Holding back tears, his voice wavering, his eyes red, and his emotions as raw as any you’ll ever see on TV -- late night or otherwise -- Jimmy Kimmel said goodbye to Don Rickles on Thursday’s “Jimmy Kimmel Live!”
It was a remarkable patch of television -- made more remarkable by the fact that Kimmel, who was so deeply influenced by Rickles, did nearly lose it.
He began the monologue, “I’m going to cry, I’m already crying, which is embarrassing but ... uh.” His voice then trailed off. You can see Kimmel reach for words, but can’t quite get past the emotion. He then gets it together, and continues: “We lost someone that we and I loved very much today ... He (Don Rickles) was 90 years old, and I know it sounds crazy to say but he was too young because he was youthful and funny and sharp and generous. I was fortunate to not only have him on this show, but I became close to him and his wife Barbara. “
As the Brooklyn native explained, Kimmel grew up in Las Vegas where Rickles’ “name was on the marquee at the Sahara.” Rickles -- who died Thursday of kidney failure -- would ultimately become a mentor and “Live” regular.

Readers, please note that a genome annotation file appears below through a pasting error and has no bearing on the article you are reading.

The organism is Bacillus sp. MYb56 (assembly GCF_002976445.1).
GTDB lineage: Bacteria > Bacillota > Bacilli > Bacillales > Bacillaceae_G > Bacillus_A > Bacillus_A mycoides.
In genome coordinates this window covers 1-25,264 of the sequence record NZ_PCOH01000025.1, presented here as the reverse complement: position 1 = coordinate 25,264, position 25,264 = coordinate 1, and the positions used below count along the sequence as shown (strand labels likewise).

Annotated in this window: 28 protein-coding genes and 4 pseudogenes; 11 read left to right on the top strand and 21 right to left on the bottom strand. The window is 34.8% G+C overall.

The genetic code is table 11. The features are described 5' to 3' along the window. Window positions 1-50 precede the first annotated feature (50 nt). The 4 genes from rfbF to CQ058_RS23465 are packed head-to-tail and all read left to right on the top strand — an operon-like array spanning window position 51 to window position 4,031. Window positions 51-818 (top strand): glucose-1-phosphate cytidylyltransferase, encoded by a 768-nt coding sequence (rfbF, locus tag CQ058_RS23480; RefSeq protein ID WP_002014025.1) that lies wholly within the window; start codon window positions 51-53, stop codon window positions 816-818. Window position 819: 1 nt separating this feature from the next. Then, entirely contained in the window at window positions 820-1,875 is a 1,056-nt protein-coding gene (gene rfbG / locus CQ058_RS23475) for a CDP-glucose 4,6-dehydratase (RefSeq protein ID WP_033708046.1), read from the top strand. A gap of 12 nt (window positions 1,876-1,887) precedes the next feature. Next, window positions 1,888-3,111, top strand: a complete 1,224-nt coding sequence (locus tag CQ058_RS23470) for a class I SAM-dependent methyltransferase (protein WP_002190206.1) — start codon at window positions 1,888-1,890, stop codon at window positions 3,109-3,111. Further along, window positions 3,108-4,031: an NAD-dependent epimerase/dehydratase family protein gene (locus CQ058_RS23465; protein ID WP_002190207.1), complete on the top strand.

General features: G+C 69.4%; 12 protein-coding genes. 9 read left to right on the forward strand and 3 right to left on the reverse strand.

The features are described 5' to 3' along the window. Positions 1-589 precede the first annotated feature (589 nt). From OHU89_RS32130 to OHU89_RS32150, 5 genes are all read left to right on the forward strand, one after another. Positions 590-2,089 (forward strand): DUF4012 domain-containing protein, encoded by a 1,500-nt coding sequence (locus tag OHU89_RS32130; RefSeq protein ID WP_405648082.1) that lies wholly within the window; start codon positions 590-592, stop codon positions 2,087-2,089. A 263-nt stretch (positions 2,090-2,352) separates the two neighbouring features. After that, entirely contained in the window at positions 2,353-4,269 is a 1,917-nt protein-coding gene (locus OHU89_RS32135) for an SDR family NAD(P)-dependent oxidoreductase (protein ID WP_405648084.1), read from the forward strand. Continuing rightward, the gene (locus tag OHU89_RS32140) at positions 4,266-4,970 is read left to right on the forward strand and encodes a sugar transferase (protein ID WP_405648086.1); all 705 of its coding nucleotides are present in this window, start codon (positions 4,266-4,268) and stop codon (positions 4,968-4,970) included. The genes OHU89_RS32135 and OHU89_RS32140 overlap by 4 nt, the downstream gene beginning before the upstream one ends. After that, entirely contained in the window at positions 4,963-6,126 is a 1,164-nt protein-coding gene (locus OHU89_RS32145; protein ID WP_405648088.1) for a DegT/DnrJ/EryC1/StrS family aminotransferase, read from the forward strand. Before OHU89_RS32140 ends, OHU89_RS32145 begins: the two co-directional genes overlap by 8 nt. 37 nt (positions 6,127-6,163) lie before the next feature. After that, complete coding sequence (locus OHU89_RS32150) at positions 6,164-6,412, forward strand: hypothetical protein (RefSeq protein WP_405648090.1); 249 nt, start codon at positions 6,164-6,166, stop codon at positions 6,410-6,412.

As Kimmel fans probably remember, he also broke up during his tribute to “Uncle Frank” Potenza, another “Live” regular, who was also Kimmel’s real uncle, and who died in 2011. He began that particular September edition, “As you may have heard, Uncle Frank -- a fixture on our show since our first show in January of 2003 -- passed away over our vacation. He hated vacations so he decided to ruin ours.”
Kimmel’s tribute to Rickles Thursday was indeed moving and human -- a reminder to us all that emotions lurk just beneath our hardened exteriors, ready to expose our hearts. But it’s nevertheless an exceedingly rare display for television. Rickles’ influence on late night TV was certainly profound. Along with Joan Rivers, he was Johnny Carson’s most reliable and important comic partner over a three-decade span on “Tonight.” And Rickles’ art of the instant comeback -- either as a rebuke, or funny observation – schooled two generations of late night hosts. The Rickles’ lesson to them was obvious: Never allow even a half-second of “dead” air; and if you’re going to have a comeback to something a guest on the show just said, make absolutely certain it’s both funny AND makes the guest look even better.
Kimmel thus mustered the most perfect "thank you" a late night host possibly could -- in heart and tears.